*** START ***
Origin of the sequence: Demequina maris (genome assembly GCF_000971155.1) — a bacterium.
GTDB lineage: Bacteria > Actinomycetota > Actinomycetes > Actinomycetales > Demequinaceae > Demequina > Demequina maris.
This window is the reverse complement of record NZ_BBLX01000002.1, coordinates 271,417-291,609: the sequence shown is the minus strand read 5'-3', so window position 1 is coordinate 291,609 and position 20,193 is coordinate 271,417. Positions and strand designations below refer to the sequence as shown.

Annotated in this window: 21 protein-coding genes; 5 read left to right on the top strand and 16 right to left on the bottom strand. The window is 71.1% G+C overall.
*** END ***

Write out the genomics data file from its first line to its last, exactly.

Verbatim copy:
Origin of the sequence: Demequina maris (genome assembly GCF_000971155.1) — a bacterium.
GTDB lineage: Bacteria > Actinomycetota > Actinomycetes > Actinomycetales > Demequinaceae > Demequina > Demequina maris.
This window is the reverse complement of record NZ_BBLX01000002.1, coordinates 271,417-291,609: the sequence shown is the minus strand read 5'-3', so window position 1 is coordinate 291,609 and position 20,193 is coordinate 271,417. Positions and strand designations below refer to the sequence as shown.

Annotated in this window: 21 protein-coding genes; 5 read left to right on the top strand and 16 right to left on the bottom strand. The window is 71.1% G+C overall.